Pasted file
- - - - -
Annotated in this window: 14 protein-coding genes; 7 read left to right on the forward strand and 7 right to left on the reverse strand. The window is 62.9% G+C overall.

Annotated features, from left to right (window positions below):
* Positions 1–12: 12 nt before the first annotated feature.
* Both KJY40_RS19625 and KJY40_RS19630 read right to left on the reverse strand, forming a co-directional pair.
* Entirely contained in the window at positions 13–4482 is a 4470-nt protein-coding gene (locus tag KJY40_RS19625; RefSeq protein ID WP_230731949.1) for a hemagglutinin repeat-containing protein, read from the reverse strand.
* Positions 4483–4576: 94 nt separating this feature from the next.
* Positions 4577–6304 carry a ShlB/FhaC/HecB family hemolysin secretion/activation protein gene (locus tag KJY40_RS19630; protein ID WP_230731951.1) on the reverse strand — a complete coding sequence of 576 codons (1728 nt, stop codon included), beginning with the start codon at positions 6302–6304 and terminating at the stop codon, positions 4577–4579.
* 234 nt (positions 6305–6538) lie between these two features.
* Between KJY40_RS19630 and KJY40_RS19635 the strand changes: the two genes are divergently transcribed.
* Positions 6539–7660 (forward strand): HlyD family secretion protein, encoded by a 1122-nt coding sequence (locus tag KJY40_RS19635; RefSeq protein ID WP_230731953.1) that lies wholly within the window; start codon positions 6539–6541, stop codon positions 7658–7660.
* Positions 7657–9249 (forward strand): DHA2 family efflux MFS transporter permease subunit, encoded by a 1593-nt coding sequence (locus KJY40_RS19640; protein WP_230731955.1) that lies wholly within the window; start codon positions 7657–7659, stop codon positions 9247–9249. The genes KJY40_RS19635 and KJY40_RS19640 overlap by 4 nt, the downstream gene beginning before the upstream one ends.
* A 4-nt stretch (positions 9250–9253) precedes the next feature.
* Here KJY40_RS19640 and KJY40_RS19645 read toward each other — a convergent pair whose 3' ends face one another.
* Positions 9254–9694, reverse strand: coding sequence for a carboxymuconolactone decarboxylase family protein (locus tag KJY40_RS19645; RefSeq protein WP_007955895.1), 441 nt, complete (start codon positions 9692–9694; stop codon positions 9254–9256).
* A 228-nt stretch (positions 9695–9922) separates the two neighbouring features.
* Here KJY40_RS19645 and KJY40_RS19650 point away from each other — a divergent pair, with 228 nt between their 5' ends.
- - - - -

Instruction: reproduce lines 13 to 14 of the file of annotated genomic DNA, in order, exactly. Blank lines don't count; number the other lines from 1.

* Here KJY40_RS19640 and KJY40_RS19645 read toward each other — a convergent pair whose 3' ends face one another.
* Positions 9254–9694, reverse strand: coding sequence for a carboxymuconolactone decarboxylase family protein (locus tag KJY40_RS19645; RefSeq protein WP_007955895.1), 441 nt, complete (start codon positions 9692–9694; stop codon positions 9254–9256).